Tomato Tasting ‘Orange Strawberry’

Tomato ‘Orange Strawberry’

This tomato was the absolute super star of the garden this year. Big, showy, screaming “look at me!” with ever fibre of its being all summer. The seeds were sent to me by fellow tomato nut-job and enthusiast Sheena, from Ontario. This ended up being one of those “on a whim” tomatoes I started and eventually planted. Most of the yellows I grow, with the exception of ‘Yellow Pear’ and ‘Dr. Wyche’s Yellow’ are usually whim tomatoes. See, yellow tomatoes are really hit and miss. A lot more misses I find. They’re usually really bland and overly sweet, and for a girl that likes an earthy acidic tomato, they usually end up falling into the “waste of space” category for me. But, the sheer size and good things I had read about this tomato convinced me to give it a go.

I’ve previously written about this one in the blog, but here I’m going to distill and summarize everything I saw and learnt about this plant over this season.

Growth Notes

Excuse my french, but holy shit! Okay, so I had read “needs heavy staking”. Ya, I’m a pretty good staker, I stake all my tomatoes, so I pulled out a 2×4 to stake this one. The 2×4 ended up breaking under the immense weight of this tomato over the season. No, I’m not kidding. The weight of this plant, actually broke a damned 2×4″! So first thing’s first, and I’ve discussed this at length already about our hot, dry summer that went from 10C to 30C literally over night, causing most of my plants to burn to crisps. This tomato? It didn’t burn. At all. Maybe one or two lower leaves got a little crispy, maybe. Over the course of the summer, this plant routinely grew 8-18″ per week, but on average it was about 10″ per week. The second it got REALLY hot, the thing shot up like a weed. I couldn’t believe it. Torrential downpoars, crazy wind, really hot dry weather, then really hot humid weather. Whatever nature threw at this plant, ‘Orange Strawberry’ took with grace and dignity. Nothing could phase it. It eventually got to about 7ft before the 2×4 broke, caused the plant to topple over, and snap off its top. I have no doubt it could have gotten up to 9ft if it hadn’t broken the 2×4. The strange thing is, I’ve talked to other people who have grown this tomato, ranging in area from Toronto, to Vancouver and all across the country. Nobody else has said theirs ever got over 6ft. So I don’t know what it is about my particular area (which is a really strange and specific microclimate), but this tomato loves it. And no, I didn’t use some crazy voodoo or fertilizer. It got the same treatment the rest of my tomatoes get – mushroom manure, and fishbone meal. That’s it. There was no cracking, no catfacing, no weird growth of any kind, just huge production (especially for the fruits’ size) of perfectly formed oxheart tomatoes. This is a later maturing variety, it took about 85 days to get to my first harvest.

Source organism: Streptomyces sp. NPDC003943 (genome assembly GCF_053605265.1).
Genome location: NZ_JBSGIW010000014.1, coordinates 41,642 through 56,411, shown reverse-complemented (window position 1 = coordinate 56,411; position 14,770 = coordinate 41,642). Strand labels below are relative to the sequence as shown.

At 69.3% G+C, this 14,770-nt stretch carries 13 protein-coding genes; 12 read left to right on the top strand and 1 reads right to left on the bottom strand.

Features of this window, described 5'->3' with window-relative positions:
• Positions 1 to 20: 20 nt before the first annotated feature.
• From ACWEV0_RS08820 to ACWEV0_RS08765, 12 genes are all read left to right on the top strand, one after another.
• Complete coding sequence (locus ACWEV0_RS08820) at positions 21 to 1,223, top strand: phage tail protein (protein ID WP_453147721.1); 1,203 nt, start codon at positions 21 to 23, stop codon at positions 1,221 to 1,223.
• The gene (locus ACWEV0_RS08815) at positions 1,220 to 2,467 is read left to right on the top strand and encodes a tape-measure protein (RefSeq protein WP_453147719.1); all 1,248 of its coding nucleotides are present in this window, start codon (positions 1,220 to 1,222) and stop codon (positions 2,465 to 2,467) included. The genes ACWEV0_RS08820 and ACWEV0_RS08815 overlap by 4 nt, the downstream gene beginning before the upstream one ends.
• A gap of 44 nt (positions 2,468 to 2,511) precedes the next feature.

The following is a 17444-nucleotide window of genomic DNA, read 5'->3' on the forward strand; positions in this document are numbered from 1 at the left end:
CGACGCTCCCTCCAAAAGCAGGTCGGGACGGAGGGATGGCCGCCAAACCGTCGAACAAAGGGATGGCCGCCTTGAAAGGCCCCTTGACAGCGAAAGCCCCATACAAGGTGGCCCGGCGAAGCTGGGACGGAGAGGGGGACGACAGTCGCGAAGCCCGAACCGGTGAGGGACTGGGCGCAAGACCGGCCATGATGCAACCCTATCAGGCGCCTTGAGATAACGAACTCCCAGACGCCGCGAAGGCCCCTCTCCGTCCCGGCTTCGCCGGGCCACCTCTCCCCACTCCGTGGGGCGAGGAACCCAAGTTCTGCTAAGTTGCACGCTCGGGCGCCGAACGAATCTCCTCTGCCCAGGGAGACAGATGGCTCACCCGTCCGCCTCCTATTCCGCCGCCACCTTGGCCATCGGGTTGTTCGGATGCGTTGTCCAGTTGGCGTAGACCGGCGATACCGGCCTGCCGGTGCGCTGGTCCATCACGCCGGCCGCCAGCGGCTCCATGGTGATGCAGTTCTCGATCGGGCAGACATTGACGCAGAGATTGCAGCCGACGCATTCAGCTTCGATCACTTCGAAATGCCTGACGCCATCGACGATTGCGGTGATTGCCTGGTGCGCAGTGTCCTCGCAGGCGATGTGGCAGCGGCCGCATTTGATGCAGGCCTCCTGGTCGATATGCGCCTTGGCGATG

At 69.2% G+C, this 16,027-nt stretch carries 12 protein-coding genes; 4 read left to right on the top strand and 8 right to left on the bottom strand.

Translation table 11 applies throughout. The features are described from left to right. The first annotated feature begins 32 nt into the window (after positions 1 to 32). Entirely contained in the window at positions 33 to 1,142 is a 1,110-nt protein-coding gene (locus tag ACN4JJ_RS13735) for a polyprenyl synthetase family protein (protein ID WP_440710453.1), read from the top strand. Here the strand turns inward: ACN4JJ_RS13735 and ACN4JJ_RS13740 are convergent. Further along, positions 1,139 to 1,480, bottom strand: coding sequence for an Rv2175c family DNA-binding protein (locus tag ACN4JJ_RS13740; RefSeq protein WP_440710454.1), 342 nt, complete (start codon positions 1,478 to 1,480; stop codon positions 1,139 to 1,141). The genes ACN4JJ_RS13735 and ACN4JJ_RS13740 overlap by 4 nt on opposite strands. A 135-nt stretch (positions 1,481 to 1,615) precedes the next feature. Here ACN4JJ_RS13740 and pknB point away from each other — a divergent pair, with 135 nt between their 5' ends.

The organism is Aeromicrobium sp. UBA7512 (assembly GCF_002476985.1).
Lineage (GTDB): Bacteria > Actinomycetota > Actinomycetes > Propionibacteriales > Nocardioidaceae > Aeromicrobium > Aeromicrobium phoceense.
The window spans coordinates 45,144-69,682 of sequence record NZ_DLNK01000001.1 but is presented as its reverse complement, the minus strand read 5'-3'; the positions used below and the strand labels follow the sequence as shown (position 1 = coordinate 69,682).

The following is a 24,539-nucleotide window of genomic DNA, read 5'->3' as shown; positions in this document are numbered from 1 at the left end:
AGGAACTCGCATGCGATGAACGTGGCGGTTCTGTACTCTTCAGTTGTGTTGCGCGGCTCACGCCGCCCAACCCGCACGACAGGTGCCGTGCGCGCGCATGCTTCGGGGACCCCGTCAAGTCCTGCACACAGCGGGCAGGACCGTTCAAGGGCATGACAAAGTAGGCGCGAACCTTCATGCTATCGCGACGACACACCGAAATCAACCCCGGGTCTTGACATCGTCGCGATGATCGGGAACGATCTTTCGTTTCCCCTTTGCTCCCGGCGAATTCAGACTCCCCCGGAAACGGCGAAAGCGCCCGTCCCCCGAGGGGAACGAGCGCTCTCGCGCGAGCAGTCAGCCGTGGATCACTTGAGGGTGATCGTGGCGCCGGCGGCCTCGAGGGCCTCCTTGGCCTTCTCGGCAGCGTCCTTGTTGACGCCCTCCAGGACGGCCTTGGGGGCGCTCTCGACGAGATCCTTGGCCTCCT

The Look

This tomato is true to it’s name. It’s orange, and it’s strawberry (or oxheart if you prefer) shaped. The fruit are huge, the smallest one I had I believe was 8oz, the biggest was 20oz, and on average, they were about 16oz. Beautiful fruit, perfect grower, by about midseason I knew this one was a winner and I said to myself “if this one tastes as good as it grows, it’s going to be a regular for me”. The inside is absolutely solid, very few seeds or juice.

The Taste

I first tasted this tomato with trepidation. Knowing how the majority of orange/yellows tasted, I didn’t want my love of this tomato to be shattered by crappy taste. So gingerly I cut it up, and took my first bite. Oh, I was so relieved! I’m generally not a huge lover of yellows because they’re so sweet. I like a tomato with good acidity to it. While ‘Orange Strawberry’ is sweet, it has a lovely complex flavour with a fruity undertone. It wasn’t bland, it wasn’t boring, it was delicious. I wolfed down the rest of the 1lb fruit immediately.

Because it’s so solid its great for making a sauce, but it definitely can’t be spiced like a normal tomato sauce because of its low acidity. Me? I just ate them as they came, I had a ton of other tomatoes for making sauce, this one I reserved just for fresh eating. Don’t even bother with the salt. Pick, eat like an apple, enjoy.

The Verdit

It’s really, really hard to find a tomato that will go gangbusters on me in this climate. There’s a handful that do really well, but ‘Orange Strawberry’ outpaces them all in sheer size and force of will. Definitely this is a regrower for me. Next year I know to use at least three stakes (I might do a florida weave on just this one, but I haven’t quite figured out that one yet), and give it a lot more room because I didn’t know how crazy it grew so it was a little crammed up against the corn and other tomatoes. Delicious, good grower, big showy plant. Love it, it’s my new super star.

Originally posted @, November 2009